Allegations of retaliation against a prisoner's First Amendment rights to speech or to petition the government may support a section 1983 claim. Rizzo v. Dawson, 778 F.2d 527, 532 (9th Cir. 1985); see also Valandingham v. Bojorquez, 866 F.2d 1135 (9th Cir. 1989); Pratt v. Rowland, 65 F.3d 802, 807 (9th Cir. 1995). "Within the prison context, a viable claim of First Amendment retaliation entails five basic elements: (1) An assertion that a state actor took some adverse action against an inmate (2) because of (3) that prisoner's protected conduct, and that such action (4) chilled the inmate's exercise of his First Amendment rights, and (5) the action did not reasonably advance a legitimate correctional goal." Rhodes v. Robinson, 408 F.3d 559, 567-68 (9th Cir. 2005); accord Watison v. Carter, 668 F.3d 1108, 1114-15 (9th Cir. 2012); Brodheim v. Cry, 584 F.3d 1262, 1269 (9th Cir. 2009).

Here, Plaintiff alleges that Defendants' destruction or loss of his legal property "might" be in retaliation for the prior killing of a guard, or for having to "haul Plaintiff's legal file every time there's a mass shakedown during lockdown of USP-Atwater." Compl. 7. If Plaintiff is attempting to state a retaliation claim, his allegations fail to do so. First, his allegations are speculative. Second, and more importantly, the alleged acts were not taken in retaliation for any protected conduct under the First Amendment.

The Court will allow Plaintiff to amend this claim if he so chooses, but he should only do so if he believes it can be amended in good faith.

4. Sixth Amendment

The Sixth Amendment guarantees Plaintiff the right to represent himself in criminal proceedings, Faretta v. California, 422 U.S. 806, 834-36 (1975), and that right includes access to law books, witnesses, and other tools necessary to prepare a defense, Taylor v. List, 880 F.2d 1040, 1047 (1989) (quotation marks and citation omitted); Milton v. Morris, 767 F.2d 1443, 1446-47 (9th Cir. 1985).

However, Plaintiff's claim is subject to dismissal pursuant to Heck v. Humphrey, 512 U.S. 477, 486-87 (1994). "[I]n order to recover damages for allegedly unconstitutional conviction or imprisonment, or for other harm caused by actions whose unlawfulness would render a conviction or sentence invalid, a § 1983 plaintiff must prove that the conviction or sentence has been reversed on direct appeal, expunged by executive order, declared invalid by a state tribunal authorized to make such determination, or called into question by a federal court's issuance of a writ of habeas corpus, 28 U.S.C. § 2254." Heck, 512 U.S. at 486-87. "A claim for damages bearing that relationship to a conviction or sentence that has not been so invalidated is not cognizable under § 1983." Id.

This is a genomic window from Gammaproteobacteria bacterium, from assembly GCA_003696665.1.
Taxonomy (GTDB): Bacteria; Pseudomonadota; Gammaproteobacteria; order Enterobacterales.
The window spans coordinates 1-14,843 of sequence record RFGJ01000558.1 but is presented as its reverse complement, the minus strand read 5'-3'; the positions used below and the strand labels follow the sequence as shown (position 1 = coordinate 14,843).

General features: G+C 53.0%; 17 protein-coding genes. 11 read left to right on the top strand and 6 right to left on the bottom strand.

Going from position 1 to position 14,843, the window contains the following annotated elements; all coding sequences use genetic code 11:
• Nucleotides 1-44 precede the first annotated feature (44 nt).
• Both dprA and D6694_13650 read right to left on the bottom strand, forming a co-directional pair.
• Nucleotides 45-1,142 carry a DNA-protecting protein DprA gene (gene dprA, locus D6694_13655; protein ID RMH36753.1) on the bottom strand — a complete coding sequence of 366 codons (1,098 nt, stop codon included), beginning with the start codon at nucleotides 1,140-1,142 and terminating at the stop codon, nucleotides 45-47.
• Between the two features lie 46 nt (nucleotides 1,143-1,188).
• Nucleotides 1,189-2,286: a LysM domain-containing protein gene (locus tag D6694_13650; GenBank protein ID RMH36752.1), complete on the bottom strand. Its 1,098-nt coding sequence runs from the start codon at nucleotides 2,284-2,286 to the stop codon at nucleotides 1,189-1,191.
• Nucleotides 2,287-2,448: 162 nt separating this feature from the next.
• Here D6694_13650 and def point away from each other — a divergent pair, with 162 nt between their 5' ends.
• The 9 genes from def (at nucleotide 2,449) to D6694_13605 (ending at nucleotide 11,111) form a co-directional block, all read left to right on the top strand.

Although Plaintiff alleges a violation of the Sixth Amendment, he cannot state a claim under section 1983 until his conviction or sentence has been invalidated.

The Court will allow Plaintiff to amend this claim if he so chooses, but he should only do so if he can allege, in good faith, that his conviction or sentence has been invalidated in some way.

5. Identification of Doe Defendants

Ordinarily, where the Court finds at least one cognizable claim, the Court will give Plaintiff the option of proceeding on the cognizable claim and dismissing the remaining claims, or filing an amended complaint to cure the identified deficiencies.

In this situation, however, Plaintiff must file an amended complaint because he has not named any Defendants. Without naming any Defendants, Plaintiff, who is not proceeding in forma pauperis, will not be able to serve the complaint pursuant to Federal Rule of Civil Procedure 4.*fn2


Plaintiff's complaint states a cognizable claim for violation of the First Amendment based on interference with access to the courts . He cannot cure the due process claim by amendment, but the Court will allow him to amend the First Amendment retaliation claim and the Sixth Amendment claim.

Plaintiff is ORDERED to file an amended complaint naming at least one Defendant within within thirty (30) days of the date of service of this order. The amended complaint may either state only the cognizable claim OR may attempt to cure the deficiencies noted above. Lopez v. Smith, 203 F.3d 1122, 1130 (9th Cir. 2000); Noll v. Carlson, 809 F.2d 1446, 1448-49 (9th Cir. 1987).

Plaintiff's amended complaint may not change the nature of this suit by adding new, unrelated claims. George v. Smith, 507 F.3d 605, 607 (7th Cir. 2007) (no "buckshot" complaints). Further, Plaintiff is notified that his amended complaint supersedes the original complaint, Lacey v. Maricopa County, 693 F.3d 896, 907 n.1 (9th Cir. 2012) (en banc), and it must be "complete in itself without reference to the prior or superseded pleading," Local Rule 220. Plaintiff is reminded that he should only amend claims which he believes, in good faith, can be cured.

Based on the foregoing, it is HEREBY ORDERED that:

1. The Clerk's Office shall send Plaintiff a civil rights complaint form;

2. Within thirty (30) days from the date of service of this order, Plaintiff must file an amended complaint naming at least one Defendant. The amended complaint must either:

a. State only the First Amendment access to courts claim, which this Court has found cognizable; or

b. State the First Amendment access to courts claim and a cured First Amendment retaliation claim and/or Sixth Amendment claim.

3. If Plaintiff fails to comply with this order, this action will be dismissed for failure to obey a court order and for failure to effectuate service.